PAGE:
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Dropwizard Client

The dropwizard-client module provides you with two different performant, instrumented HTTP clients so you can integrate your service with other web services: Apache HttpClient and Jersey Client.

Apache HttpClient

The underlying library for dropwizard-client is Apache’s HttpClient, a full-featured, well-tested HTTP client library.

To create a managed, instrumented HttpClient instance, your configuration class needs an HttpClientConfiguration instance:

public class ExampleConfiguration extends Configuration {
    @Valid
    @NotNull
    @JsonProperty
    private HttpClientConfiguration httpClient = new HttpClientConfiguration();

    public HttpClientConfiguration getHttpClientConfiguration() {
        return httpClient;
    }
}

Then, in your service’s run method, create a new HttpClientBuilder:

@Override
public void run(ExampleConfiguration config,
                Environment environment) {
    final HttpClient httpClient = new HttpClientBuilder().using(config.getHttpClientConfiguration())
                                                         .build();
    environment.addResource(new ExternalServiceResource(httpClient));
}

Configuration Defaults

The default configuration for HttpClientConfiguration is as follows:

# The socket timeout value. If a read or write to the underlying
# TCP/IP connection hasn't succeeded after this duration, a
# timeout exception is thrown.
timeout: 500ms

# The connection timeout value. If a TCP/IP connection cannot be
# established in this time, a timeout exception is thrown.
connectionTimeout: 500ms

# The time a TCP/IP connection to the server is allowed to
# persist before being explicitly closed.
timeToLive: 1 hour

# If true, cookies will be persisted in memory for the duration
# of the client's lifetime. If false, cookies will be ignored
# entirely.
cookiesEnabled: false

# The maximum number of connections to be held in the client's
# connection pool.
maxConnections: 1024

# The maximum number of connections per "route" to be held in
# the client's connection pool. A route is essentially a
# combination of hostname, port, configured proxies, etc.
maxConnectionsPerRoute: 1024

# The default value for a persistent connection's keep-alive.
# A value of 0 will result in connections being immediately
# closed after a response.
keepAlive: 0s

Metrics

Dropwizard’s HttpClientBuilder actually gives you an instrumented subclass which tracks the following pieces of data:

org.apache.http.conn.ClientConnectionManager.connections
The number of open connections currently in the connection pool.
org.apache.http.impl.conn.tsccm.ConnPoolByRoute.new-connections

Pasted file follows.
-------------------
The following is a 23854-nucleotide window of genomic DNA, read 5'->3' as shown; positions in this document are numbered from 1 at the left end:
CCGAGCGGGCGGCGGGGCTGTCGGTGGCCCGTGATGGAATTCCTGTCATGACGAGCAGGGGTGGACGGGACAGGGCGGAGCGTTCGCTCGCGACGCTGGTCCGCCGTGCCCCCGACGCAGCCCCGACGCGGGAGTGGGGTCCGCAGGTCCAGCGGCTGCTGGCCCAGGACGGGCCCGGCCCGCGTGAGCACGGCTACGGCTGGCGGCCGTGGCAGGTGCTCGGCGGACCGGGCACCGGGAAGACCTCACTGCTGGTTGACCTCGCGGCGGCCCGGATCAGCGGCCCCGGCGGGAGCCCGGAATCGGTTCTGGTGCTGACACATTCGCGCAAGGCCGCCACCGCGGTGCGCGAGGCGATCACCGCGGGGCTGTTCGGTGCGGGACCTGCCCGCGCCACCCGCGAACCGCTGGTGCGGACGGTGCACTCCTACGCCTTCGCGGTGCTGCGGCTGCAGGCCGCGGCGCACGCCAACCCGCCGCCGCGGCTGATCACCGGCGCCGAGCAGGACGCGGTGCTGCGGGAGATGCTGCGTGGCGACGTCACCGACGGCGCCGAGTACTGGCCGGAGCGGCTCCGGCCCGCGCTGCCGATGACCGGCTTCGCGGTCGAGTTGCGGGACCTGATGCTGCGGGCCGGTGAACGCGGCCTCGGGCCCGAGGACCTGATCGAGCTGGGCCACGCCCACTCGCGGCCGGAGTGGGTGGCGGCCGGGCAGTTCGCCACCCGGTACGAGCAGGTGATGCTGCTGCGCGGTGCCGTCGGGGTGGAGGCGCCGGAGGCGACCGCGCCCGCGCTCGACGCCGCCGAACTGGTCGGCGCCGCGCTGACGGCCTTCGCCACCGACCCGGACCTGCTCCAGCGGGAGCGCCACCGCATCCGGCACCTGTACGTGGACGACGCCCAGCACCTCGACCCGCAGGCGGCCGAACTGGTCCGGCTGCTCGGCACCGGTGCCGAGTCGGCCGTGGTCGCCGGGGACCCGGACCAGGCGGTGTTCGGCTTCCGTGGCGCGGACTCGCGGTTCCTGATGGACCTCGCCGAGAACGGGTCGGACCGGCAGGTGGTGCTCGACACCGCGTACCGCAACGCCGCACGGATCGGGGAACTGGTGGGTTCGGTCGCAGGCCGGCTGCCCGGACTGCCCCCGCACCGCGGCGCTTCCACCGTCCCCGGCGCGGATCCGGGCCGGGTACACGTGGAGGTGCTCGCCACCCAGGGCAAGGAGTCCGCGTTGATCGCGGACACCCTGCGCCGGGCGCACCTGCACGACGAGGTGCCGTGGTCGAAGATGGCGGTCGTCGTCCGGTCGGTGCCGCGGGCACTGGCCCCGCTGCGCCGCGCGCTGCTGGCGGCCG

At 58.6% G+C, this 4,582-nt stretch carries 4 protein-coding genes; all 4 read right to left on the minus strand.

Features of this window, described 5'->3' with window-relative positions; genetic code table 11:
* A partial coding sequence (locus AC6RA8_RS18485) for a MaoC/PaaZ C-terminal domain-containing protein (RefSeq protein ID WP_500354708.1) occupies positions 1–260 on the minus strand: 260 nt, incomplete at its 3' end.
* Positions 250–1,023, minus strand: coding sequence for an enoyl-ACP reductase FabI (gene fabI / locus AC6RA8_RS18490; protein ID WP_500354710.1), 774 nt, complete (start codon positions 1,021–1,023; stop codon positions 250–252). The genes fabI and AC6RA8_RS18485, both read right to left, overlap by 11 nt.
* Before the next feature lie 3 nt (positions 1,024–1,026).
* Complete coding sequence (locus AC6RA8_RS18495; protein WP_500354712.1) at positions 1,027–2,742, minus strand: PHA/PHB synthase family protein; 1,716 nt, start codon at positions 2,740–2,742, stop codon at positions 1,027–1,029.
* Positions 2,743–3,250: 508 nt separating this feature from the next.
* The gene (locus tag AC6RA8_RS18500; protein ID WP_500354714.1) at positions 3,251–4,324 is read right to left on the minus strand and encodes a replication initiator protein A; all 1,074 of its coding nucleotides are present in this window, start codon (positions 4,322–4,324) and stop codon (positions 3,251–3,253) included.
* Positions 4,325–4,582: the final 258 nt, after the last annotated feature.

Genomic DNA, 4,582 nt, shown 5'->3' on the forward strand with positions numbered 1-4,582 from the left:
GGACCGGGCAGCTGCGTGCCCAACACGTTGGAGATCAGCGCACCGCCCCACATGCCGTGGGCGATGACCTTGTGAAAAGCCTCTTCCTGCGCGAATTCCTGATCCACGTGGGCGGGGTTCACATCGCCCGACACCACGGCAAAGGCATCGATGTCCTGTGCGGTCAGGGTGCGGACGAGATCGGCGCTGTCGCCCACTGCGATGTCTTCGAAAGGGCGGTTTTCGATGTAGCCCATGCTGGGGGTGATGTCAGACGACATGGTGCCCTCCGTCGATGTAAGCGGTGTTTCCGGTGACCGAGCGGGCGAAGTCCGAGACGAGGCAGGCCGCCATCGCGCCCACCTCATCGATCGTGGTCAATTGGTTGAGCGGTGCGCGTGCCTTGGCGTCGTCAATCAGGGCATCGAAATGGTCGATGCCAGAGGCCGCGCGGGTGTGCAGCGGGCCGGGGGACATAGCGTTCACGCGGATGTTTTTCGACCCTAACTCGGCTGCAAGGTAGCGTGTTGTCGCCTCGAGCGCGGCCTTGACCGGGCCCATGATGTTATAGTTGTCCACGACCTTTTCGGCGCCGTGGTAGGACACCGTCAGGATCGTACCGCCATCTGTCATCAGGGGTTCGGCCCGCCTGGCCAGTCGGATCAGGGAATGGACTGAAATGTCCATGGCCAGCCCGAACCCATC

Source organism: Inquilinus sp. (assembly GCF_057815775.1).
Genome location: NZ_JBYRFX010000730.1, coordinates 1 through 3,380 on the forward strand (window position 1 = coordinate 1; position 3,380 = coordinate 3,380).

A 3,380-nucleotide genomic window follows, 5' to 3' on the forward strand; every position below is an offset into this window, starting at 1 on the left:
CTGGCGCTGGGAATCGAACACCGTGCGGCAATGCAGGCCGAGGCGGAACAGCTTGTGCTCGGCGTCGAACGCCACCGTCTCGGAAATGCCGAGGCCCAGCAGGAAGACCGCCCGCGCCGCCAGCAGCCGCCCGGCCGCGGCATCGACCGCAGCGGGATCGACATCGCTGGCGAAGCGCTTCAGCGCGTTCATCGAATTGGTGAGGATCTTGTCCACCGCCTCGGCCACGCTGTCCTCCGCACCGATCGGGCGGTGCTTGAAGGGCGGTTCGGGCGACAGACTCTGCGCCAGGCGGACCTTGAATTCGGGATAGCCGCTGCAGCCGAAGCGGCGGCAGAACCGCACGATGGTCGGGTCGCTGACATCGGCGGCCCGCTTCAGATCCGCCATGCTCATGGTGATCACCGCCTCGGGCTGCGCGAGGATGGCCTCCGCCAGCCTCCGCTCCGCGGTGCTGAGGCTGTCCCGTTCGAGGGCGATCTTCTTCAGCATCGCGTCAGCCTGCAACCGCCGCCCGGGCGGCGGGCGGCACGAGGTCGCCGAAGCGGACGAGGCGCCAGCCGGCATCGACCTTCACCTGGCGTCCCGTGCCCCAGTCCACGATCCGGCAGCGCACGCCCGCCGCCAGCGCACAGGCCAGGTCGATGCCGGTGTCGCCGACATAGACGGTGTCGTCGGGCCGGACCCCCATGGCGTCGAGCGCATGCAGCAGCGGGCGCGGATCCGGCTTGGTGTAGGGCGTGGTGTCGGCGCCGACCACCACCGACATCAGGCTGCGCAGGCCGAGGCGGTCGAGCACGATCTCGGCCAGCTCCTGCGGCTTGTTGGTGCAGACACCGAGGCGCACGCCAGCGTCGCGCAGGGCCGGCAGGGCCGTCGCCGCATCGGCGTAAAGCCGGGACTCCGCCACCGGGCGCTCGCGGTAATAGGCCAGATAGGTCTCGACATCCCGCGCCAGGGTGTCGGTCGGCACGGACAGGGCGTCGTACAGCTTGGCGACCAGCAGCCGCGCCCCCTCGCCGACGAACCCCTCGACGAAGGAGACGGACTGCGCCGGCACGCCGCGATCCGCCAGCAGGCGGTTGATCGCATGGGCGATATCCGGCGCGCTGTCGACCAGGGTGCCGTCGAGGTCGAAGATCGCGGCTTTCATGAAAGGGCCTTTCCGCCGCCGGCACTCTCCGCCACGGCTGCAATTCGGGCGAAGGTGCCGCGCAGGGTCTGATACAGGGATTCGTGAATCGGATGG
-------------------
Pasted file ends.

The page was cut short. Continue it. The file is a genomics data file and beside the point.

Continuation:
The rate at which new connections are being created.
org.apache.http.client.HttpClient.get-requests
The rate at which GET requests are being sent.
org.apache.http.client.HttpClient.post-requests
The rate at which POST requests are being sent.
org.apache.http.client.HttpClient.head-requests
The rate at which HEAD requests are being sent.
org.apache.http.client.HttpClient.put-requests
The rate at which PUT requests are being sent.
org.apache.http.client.HttpClient.delete-requests
The rate at which DELETE requests are being sent.
org.apache.http.client.HttpClient.options-requests
The rate at which OPTIONS requests are being sent.
org.apache.http.client.HttpClient.trace-requests
The rate at which TRACE requests are being sent.
org.apache.http.client.HttpClient.connect-requests
The rate at which CONNECT requests are being sent.
org.apache.http.client.HttpClient.move-requests
The rate at which MOVE requests are being sent.
org.apache.http.client.HttpClient.patch-requests
The rate at which PATCH requests are being sent.
org.apache.http.client.HttpClient.other-requests
The rate at which requests with none of the above methods are being sent.

Jersey Client

If HttpClient is too low-level for you, Dropwizard also supports Jersey’s Client API. Jersey’s Client allows you to use all of the server-side media type support that your service uses to, for example, deserialize application/json request entities as POJOs.

To create a managed, instrumented JerseyClient instance, your configuration class needs an JerseyClientConfiguration instance:

public class ExampleConfiguration extends Configuration {
    @Valid
    @NotNull
    @JsonProperty
    private JerseyClientConfiguration httpClient = new JerseyClientConfiguration();

    public JerseyClientConfiguration getJerseyClientConfiguration() {
        return httpClient;
    }
}

Then, in your service’s run method, create a new JerseyClientBuilder:

@Override
public void run(ExampleConfiguration config,
                Environment environment) {
    final Client client = new JerseyClientBuilder().using(config.getJerseyClientConfiguration())
                                                   .using(environment)
                                                   .build();
    environment.addResource(new ExternalServiceResource(client));
}

Configuration Defaults

In addition to the properties in the HttpClient configuration, JerseyClientConfiguration adds the following:

# The minimum number of threads to use for asynchronous calls.
minThreads: 1

# The maximum number of threads to use for asynchronous calls.
maxThreads: 128

# If true, the client will automatically decode response entities
# with gzip content encoding.
gzipEnabled: true

# If true, the client will encode request entities with gzip
# content encoding. (Requires gzipEnabled to be true).
gzipEnabledForRequests: true